Listen:  

Audio clip: Adobe Flash Player (version 9 or above) is required to play this audio clip. Download the latest version here. You also need to have JavaScript enabled in your browser.

This is a pretty controversial question, but we will try to answer your question from the Word of God.  In the New Testament of the King James Version of the Bible, there are two words that are normally translated as hell, but they are not the same thing at all, which can cause some confusion to the person who has no access to a Greek dictionary or a Strong’s concordance.  I will limit my remarks to the New Testament, although there is much value in searching out the Old Testament for corresponding truths and words.

To begin, let’s read Matthew 5:22 which says, “But I say unto you, That whosoever is angry with his brother without a cause shall be in danger of the judgment: and whosoever shall say to his brother, Raca, shall be in danger of the council: but whosoever shall say, Thou fool, shall be in danger of hell fire.”  The word for hell here is the Greek word ‘Gehenna’.  This actually refers to a place outside the wall of the city of Jerusalem where garbage was burned.  It is said that this fire was never extinguished due to the continuing dumping of garbage there.  The Lord used this word to describe a place of inexhaustible flames for those who refuse Him as their savior.  When the Lord used this word, Gehenna, all the people could relate to His use of the word because they were all aware of this continuing fire on the outside of the city.  The Lord spoke of the unquenchable fire of hell in Mark 9:43 where He said, “And if thy hand offend thee, cut it off: it is better for thee to enter into life maimed, than having two hands to go into hell, into the fire that never shall be quenched.”  The Lord spoke of the impending judgment for those that refuse His free offer of salvation in Matthew 23:33, “Ye serpents, ye generation of vipers, how can ye escape the damnation of hell?”  In Mark 9: 44, 46, and 48, the Lord three times describes hell as a place, “Where their worm dieth not, and the fire is not quenched.”  The word, Gehenna’ is used twelve times in the New Testament to describe hell.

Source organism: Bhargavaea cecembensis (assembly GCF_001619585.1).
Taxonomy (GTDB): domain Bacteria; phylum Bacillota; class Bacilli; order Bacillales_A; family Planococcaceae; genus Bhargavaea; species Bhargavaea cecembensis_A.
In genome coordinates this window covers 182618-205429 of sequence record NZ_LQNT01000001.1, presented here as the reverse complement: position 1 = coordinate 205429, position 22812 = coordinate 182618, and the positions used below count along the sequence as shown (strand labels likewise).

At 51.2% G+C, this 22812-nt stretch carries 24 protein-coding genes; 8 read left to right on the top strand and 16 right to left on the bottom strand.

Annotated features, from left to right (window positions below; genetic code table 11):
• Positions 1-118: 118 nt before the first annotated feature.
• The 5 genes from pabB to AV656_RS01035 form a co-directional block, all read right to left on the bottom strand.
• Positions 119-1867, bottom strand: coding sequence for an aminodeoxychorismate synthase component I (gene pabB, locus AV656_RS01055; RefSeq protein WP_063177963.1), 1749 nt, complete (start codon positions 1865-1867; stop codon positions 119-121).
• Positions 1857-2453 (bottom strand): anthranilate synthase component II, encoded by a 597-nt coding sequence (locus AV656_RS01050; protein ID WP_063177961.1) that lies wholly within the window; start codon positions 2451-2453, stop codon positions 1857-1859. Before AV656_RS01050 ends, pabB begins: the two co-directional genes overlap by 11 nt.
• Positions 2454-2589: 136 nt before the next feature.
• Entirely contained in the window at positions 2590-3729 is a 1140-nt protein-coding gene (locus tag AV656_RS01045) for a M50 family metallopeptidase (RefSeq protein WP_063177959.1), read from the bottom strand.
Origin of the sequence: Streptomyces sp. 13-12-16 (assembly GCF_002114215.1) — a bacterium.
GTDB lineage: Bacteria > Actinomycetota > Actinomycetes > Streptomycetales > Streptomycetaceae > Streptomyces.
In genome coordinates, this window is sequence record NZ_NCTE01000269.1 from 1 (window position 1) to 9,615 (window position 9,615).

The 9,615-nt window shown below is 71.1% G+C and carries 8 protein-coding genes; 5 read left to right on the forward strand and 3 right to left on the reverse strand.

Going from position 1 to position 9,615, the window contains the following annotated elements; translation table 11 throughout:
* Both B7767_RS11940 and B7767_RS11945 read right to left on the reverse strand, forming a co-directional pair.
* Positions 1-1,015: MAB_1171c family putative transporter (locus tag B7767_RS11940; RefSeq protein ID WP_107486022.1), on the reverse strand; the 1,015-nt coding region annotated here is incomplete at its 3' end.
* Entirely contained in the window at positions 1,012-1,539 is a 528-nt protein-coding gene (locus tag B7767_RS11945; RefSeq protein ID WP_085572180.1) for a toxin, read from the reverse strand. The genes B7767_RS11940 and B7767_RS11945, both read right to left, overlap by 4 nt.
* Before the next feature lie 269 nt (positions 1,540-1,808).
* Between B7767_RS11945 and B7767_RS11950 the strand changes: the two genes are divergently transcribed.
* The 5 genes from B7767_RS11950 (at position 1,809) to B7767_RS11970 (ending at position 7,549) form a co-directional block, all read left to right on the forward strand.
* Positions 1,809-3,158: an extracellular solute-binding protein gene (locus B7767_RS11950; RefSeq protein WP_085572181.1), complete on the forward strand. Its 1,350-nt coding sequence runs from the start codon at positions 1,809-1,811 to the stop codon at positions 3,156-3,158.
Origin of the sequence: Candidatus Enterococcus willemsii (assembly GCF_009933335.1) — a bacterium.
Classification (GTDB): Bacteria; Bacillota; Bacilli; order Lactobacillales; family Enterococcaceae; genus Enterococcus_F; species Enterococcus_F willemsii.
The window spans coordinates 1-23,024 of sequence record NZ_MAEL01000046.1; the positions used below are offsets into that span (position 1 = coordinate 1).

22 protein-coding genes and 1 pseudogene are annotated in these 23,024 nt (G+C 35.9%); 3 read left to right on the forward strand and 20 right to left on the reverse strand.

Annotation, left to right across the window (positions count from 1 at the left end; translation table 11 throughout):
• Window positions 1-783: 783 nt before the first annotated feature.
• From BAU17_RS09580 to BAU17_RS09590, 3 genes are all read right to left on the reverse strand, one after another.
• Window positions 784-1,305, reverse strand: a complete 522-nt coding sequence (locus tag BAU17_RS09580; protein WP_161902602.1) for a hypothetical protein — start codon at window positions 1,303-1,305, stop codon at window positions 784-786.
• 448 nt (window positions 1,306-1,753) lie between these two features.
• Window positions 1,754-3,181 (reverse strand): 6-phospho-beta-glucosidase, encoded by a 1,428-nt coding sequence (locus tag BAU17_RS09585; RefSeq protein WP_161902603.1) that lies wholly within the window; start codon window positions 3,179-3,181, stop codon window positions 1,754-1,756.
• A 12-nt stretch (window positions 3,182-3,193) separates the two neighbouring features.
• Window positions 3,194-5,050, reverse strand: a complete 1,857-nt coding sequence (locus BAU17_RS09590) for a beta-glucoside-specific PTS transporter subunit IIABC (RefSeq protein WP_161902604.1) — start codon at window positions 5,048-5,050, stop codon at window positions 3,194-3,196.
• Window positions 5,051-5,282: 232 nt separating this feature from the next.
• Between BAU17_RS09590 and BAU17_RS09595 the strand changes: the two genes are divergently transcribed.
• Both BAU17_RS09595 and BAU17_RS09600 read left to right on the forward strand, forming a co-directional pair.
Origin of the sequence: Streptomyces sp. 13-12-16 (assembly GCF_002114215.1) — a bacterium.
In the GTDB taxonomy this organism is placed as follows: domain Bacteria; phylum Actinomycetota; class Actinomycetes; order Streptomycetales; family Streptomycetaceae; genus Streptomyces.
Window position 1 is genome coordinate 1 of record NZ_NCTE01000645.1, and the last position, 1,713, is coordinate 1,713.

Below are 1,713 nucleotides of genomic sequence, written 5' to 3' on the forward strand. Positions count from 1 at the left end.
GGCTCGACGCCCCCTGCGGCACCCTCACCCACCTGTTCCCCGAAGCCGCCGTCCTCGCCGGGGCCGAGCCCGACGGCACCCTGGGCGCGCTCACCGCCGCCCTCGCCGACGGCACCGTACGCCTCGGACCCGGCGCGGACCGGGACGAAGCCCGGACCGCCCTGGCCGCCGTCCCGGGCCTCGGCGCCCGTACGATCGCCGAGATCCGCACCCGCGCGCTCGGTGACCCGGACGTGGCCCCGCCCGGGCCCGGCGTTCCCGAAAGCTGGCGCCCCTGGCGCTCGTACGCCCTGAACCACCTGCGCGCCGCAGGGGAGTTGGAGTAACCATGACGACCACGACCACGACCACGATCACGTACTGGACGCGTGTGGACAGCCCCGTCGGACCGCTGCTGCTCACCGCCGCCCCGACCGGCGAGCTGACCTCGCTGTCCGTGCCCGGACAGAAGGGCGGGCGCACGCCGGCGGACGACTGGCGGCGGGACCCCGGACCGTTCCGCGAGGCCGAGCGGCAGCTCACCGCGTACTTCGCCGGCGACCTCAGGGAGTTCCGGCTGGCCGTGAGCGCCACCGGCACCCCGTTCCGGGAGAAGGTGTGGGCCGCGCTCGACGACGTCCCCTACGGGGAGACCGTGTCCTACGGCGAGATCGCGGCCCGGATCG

In the story of Lazarus and the rich man in Luke 16, we find another word translated as hell.  Luke 16:23-24 says of the rich man, “And in hell he lift up his eyes, being in torments, and seeth Abraham afar off, and Lazarus in his bosom. And he cried and said, Father Abraham, have mercy on me, and send Lazarus, that he may dip the tip of his finger in water, and cool my tongue; for I am tormented in this flame.”  The word translated hell here is ‘Hades’, not ‘Gehenna’.  The Lord again uses this word when speaking to Peter in Matthew 16:18, “And I say also unto thee, That thou art Peter, and upon this rock I will build my church; and the gates of hell shall not prevail against it.”  What is the difference between Gehenna and Hades?  Gehenna refers to an actual place of eternal punishment, and Hades refers to the condition of all those who have died.  While death refers to the state of the body without the soul and spirit, Hades refers to the state of the soul and spirit without the body.  While the rich man in Luke 16 was undeniably in torment and in flames, Hades refers to his condition and not his location.  Using the word ‘Hades, it was said of the Lord Jesus in Acts 2:27, “Because thou wilt not leave my soul in hell, neither wilt thou suffer thine Holy One to see corruption.”  We know the Lord did not go into hell after His death, He went to be with His Father as we read in Luke 23:46, “And when Jesus had cried with a loud voice, he said, Father, into thy hands I commend my spirit: and having said thus, he gave up the ghost.”  Yet, we do find know that His soul and spirit were separated from His body at death, thus Christ was in Hades for a brief time.  For more on this topic, go to our website: www.answersfromthebook.net and type “Does Scripture Teach That Jesus Descended into Hell After His Death?” into the search box.